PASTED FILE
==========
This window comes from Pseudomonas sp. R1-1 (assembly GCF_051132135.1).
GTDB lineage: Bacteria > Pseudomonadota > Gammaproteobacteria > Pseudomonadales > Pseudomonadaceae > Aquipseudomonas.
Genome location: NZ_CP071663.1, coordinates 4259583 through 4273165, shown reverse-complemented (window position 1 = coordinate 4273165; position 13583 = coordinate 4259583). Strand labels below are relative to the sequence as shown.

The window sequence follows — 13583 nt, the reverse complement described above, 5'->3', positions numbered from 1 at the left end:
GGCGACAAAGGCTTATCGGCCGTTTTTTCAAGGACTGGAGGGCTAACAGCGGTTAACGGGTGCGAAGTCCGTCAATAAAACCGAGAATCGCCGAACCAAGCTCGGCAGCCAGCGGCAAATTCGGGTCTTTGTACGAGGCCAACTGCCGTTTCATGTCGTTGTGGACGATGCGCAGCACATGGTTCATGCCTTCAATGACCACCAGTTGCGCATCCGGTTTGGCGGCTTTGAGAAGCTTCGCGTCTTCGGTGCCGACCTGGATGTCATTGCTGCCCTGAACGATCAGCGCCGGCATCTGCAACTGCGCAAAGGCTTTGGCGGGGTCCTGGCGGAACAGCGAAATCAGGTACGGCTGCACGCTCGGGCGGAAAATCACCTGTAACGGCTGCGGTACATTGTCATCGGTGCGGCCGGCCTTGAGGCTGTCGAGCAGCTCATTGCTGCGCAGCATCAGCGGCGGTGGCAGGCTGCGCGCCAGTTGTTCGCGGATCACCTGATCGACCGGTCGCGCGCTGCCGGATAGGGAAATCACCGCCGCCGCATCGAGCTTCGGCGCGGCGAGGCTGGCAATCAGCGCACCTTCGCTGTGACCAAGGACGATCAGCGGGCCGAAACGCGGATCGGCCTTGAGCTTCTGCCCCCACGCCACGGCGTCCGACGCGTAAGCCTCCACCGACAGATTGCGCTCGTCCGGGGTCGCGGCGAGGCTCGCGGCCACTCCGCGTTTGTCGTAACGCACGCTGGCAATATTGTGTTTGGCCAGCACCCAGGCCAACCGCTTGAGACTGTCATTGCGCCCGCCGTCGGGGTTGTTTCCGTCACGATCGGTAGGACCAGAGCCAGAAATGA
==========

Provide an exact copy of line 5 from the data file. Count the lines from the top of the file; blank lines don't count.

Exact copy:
GGCGACAAAGGCTTATCGGCCGTTTTTTCAAGGACTGGAGGGCTAACAGCGGTTAACGGGTGCGAAGTCCGTCAATAAAACCGAGAATCGCCGAACCAAGCTCGGCAGCCAGCGGCAAATTCGGGTCTTTGTACGAGGCCAACTGCCGTTTCATGTCGTTGTGGACGATGCGCAGCACATGGTTCATGCCTTCAATGACCACCAGTTGCGCATCCGGTTTGGCGGCTTTGAGAAGCTTCGCGTCTTCGGTGCCGACCTGGATGTCATTGCTGCCCTGAACGATCAGCGCCGGCATCTGCAACTGCGCAAAGGCTTTGGCGGGGTCCTGGCGGAACAGCGAAATCAGGTACGGCTGCACGCTCGGGCGGAAAATCACCTGTAACGGCTGCGGTACATTGTCATCGGTGCGGCCGGCCTTGAGGCTGTCGAGCAGCTCATTGCTGCGCAGCATCAGCGGCGGTGGCAGGCTGCGCGCCAGTTGTTCGCGGATCACCTGATCGACCGGTCGCGCGCTGCCGGATAGGGAAATCACCGCCGCCGCATCGAGCTTCGGCGCGGCGAGGCTGGCAATCAGCGCACCTTCGCTGTGACCAAGGACGATCAGCGGGCCGAAACGCGGATCGGCCTTGAGCTTCTGCCCCCACGCCACGGCGTCCGACGCGTAAGCCTCCACCGACAGATTGCGCTCGTCCGGGGTCGCGGCGAGGCTCGCGGCCACTCCGCGTTTGTCGTAACGCACGCTGGCAATATTGTGTTTGGCCAGCACCCAGGCCAACCGCTTGAGACTGTCATTGCGCCCGCCGTCGGGGTTGTTTCCGTCACGATCGGTAGGACCAGAGCCAGAAATGA